Classic rock and flamenco are an odd combination. In the hands of guitarist Benise, somehow it works.
This Thursday, Benise and his posse of musicians and dancers will take the Kravis Center stage in promotion of his newest album En Fuego!. Described as a world music and dance spectacular, the show is a high-energy trip around the world, complete with multimedia vignettes, extravagant sets and thrilling choreography.
Strip away the theatricality and you have Benise the musician, a devote guitarist with a thirst for performance.
After receiving a guitar at age 11 or 12 (he can't quite recall) Benise locked himself in his room and practiced incessantly. This is where he developed his personal style, a marriage of classic rock—which he grew up listening to—and Spanish guitar influence. "It's taking my rock 'n' roll roots and then adding it with flamenco," Benise says. Flamenco covers of rock anthems are staples of his catalog. Ones featured on his newest album include Led Zeppelin's "Kashmir," "Hotel California" by The Eagles, AC/DC's "Thunderstruck" and "Have You Ever Really Loved a Woman?" by Bryan Adams.
Benise officially began his career far from the glare of the stage lights, on the streets of Southern California. Initially, clubs were unwilling to book an act selling a rock-flamenco hybrid. "There wasn't a club that would hire us," he says. "So we just went out and started playing on the streets." The energy of the streets informed his performances, and eventually he began to book festivals. This is when flamenco dancers joined the Benise team. "I added flamenco dancers because we would do a lot of festivals and I just love the element of a show."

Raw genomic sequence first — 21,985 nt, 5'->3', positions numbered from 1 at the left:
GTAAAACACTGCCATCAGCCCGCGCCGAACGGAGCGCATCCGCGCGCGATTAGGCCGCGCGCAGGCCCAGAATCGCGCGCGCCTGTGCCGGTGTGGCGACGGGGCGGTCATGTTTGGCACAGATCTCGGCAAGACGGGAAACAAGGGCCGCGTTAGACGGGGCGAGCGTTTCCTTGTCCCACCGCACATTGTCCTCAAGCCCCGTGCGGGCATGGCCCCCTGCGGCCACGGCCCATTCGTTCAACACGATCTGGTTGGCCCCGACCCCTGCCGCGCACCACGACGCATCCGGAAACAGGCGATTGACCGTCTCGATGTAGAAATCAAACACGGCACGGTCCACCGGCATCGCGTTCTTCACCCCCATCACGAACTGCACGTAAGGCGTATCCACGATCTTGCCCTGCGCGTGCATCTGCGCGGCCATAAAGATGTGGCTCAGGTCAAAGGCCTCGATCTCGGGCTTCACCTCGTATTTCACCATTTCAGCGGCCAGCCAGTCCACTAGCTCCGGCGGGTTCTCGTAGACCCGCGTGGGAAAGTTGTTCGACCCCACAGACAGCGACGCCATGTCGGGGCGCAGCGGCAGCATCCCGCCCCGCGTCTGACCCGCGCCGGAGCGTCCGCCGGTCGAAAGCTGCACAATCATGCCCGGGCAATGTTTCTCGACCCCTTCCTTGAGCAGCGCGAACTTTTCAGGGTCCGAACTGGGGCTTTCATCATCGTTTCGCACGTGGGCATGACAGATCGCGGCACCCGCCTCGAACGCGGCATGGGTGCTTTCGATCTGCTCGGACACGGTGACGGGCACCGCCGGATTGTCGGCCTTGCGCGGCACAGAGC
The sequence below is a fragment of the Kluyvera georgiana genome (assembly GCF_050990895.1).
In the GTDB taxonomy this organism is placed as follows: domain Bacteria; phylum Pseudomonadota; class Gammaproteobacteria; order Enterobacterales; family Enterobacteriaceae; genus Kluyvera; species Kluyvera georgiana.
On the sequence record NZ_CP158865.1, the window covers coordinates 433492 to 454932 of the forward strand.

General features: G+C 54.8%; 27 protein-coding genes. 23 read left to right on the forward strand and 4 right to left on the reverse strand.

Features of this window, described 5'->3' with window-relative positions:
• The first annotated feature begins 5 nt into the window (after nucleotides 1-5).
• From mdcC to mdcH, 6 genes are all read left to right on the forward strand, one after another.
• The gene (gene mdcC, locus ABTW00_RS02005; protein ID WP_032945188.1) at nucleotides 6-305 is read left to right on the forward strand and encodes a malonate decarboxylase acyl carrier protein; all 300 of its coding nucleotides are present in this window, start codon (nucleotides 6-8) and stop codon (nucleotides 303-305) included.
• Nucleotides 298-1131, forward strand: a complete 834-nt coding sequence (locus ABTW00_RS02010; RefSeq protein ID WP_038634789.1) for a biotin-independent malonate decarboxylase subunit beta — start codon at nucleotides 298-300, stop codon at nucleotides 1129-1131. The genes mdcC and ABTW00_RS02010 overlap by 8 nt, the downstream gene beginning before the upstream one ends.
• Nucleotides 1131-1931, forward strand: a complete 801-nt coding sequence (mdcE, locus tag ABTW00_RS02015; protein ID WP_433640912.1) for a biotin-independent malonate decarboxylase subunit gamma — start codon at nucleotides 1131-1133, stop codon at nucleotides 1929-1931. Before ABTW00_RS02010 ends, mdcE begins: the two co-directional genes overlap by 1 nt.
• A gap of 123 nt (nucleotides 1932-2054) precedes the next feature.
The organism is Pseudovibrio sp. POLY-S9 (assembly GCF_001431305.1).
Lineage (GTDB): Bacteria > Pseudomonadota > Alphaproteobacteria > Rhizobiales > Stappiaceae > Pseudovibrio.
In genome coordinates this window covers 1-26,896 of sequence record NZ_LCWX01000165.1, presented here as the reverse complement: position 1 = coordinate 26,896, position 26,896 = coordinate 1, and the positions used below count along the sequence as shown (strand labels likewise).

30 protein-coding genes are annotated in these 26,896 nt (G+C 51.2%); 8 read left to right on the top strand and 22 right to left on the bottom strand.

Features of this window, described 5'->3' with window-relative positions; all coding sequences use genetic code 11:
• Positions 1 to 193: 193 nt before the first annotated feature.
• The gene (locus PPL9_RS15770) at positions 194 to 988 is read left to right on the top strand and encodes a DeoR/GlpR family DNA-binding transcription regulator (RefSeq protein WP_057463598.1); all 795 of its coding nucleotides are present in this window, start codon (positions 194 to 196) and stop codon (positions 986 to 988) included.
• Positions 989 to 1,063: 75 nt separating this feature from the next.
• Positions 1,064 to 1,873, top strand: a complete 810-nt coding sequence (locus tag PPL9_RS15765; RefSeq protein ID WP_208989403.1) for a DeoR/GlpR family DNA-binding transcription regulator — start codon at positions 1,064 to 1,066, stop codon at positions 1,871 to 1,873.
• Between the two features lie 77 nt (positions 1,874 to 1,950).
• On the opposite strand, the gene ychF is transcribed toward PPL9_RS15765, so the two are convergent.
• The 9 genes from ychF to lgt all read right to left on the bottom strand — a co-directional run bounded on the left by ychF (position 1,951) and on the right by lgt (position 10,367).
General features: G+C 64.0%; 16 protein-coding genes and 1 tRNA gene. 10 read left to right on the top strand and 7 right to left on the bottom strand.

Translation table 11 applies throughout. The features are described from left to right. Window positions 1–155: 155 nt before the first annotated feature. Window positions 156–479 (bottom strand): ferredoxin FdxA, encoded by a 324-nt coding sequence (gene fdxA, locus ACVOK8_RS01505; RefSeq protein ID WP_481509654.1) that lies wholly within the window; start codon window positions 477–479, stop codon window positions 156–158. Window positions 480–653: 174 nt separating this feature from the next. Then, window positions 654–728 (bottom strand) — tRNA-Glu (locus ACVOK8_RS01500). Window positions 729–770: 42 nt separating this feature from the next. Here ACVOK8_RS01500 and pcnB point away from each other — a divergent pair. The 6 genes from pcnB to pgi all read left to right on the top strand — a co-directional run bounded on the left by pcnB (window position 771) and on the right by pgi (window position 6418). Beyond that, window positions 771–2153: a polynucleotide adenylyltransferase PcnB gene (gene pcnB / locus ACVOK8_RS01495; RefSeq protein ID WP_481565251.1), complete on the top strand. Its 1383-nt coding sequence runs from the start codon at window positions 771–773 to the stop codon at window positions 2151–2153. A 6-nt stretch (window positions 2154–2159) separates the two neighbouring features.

And what a show it is. This tour, which coincides with the DVD release of Benise Live in China!, is a textured homage to world music. "Every song tells a different story and each has its own energy," says Benise. Some numbers are sensory overloads, reflecting the over-the-top energy of the music. Close your eyes and you might miss a hoard of dancers cha-cha across the stage, a costume change or a video vignette filmed on location around the world. For Benise, the theatricality poses its own problems. "The biggest challenge is to not hit someone in the head with my guitar neck, there are dancers everywhere," he says.
While many songs are larger-than-life showstoppers, others are understated instrumentals between Benise and his band. In these numbers, Benise feels more at home, reminded of his roots. "It seems like the energy is even more when it's just me and my band," says Benise. "It's like it was when he performed on the streets. It's just a raw energy."
Benise, En Fuego! will be at the Kravis Center this Thursday, November 8. To purchase tickets or learn more, visit kravis.org.